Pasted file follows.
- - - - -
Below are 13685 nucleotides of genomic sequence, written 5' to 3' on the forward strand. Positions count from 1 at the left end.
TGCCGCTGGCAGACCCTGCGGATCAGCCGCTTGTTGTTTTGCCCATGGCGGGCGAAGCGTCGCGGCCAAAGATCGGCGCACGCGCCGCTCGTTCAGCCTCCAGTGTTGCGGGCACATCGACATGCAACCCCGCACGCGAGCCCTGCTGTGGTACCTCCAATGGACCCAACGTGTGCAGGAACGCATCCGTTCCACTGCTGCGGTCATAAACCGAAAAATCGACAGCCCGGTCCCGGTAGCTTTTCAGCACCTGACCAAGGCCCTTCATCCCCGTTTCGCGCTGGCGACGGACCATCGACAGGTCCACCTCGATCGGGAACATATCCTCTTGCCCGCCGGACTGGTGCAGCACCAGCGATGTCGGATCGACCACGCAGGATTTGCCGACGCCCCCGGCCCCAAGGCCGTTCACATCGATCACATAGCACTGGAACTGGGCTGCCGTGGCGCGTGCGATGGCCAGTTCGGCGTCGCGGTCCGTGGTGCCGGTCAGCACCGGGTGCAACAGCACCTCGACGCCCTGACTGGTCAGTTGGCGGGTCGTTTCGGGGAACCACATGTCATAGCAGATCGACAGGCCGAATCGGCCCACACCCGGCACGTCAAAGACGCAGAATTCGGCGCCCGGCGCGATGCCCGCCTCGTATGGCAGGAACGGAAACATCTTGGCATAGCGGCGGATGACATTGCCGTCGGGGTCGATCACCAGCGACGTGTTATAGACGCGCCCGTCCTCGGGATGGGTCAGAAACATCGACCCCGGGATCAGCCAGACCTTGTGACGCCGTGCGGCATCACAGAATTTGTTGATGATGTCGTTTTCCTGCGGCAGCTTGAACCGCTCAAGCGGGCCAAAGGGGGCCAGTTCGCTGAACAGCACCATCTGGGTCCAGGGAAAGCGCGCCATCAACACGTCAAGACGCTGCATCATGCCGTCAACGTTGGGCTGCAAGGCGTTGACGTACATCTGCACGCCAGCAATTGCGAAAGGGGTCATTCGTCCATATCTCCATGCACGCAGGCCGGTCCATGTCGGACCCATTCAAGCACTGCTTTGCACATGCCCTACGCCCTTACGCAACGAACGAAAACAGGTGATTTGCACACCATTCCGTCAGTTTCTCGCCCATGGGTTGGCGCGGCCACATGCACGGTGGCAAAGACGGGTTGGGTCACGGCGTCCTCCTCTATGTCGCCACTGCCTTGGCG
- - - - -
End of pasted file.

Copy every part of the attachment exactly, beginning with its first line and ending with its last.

Below are 13685 nucleotides of genomic sequence, written 5' to 3' on the forward strand. Positions count from 1 at the left end.
TGCCGCTGGCAGACCCTGCGGATCAGCCGCTTGTTGTTTTGCCCATGGCGGGCGAAGCGTCGCGGCCAAAGATCGGCGCACGCGCCGCTCGTTCAGCCTCCAGTGTTGCGGGCACATCGACATGCAACCCCGCACGCGAGCCCTGCTGTGGTACCTCCAATGGACCCAACGTGTGCAGGAACGCATCCGTTCCACTGCTGCGGTCATAAACCGAAAAATCGACAGCCCGGTCCCGGTAGCTTTTCAGCACCTGACCAAGGCCCTTCATCCCCGTTTCGCGCTGGCGACGGACCATCGACAGGTCCACCTCGATCGGGAACATATCCTCTTGCCCGCCGGACTGGTGCAGCACCAGCGATGTCGGATCGACCACGCAGGATTTGCCGACGCCCCCGGCCCCAAGGCCGTTCACATCGATCACATAGCACTGGAACTGGGCTGCCGTGGCGCGTGCGATGGCCAGTTCGGCGTCGCGGTCCGTGGTGCCGGTCAGCACCGGGTGCAACAGCACCTCGACGCCCTGACTGGTCAGTTGGCGGGTCGTTTCGGGGAACCACATGTCATAGCAGATCGACAGGCCGAATCGGCCCACACCCGGCACGTCAAAGACGCAGAATTCGGCGCCCGGCGCGATGCCCGCCTCGTATGGCAGGAACGGAAACATCTTGGCATAGCGGCGGATGACATTGCCGTCGGGGTCGATCACCAGCGACGTGTTATAGACGCGCCCGTCCTCGGGATGGGTCAGAAACATCGACCCCGGGATCAGCCAGACCTTGTGACGCCGTGCGGCATCACAGAATTTGTTGATGATGTCGTTTTCCTGCGGCAGCTTGAACCGCTCAAGCGGGCCAAAGGGGGCCAGTTCGCTGAACAGCACCATCTGGGTCCAGGGAAAGCGCGCCATCAACACGTCAAGACGCTGCATCATGCCGTCAACGTTGGGCTGCAAGGCGTTGACGTACATCTGCACGCCAGCAATTGCGAAAGGGGTCATTCGTCCATATCTCCATGCACGCAGGCCGGTCCATGTCGGACCCATTCAAGCACTGCTTTGCACATGCCCTACGCCCTTACGCAACGAACGAAAACAGGTGATTTGCACACCATTCCGTCAGTTTCTCGCCCATGGGTTGGCGCGGCCACATGCACGGTGGCAAAGACGGGTTGGGTCACGGCGTCCTCCTCTATGTCGCCACTGCCTTGGCG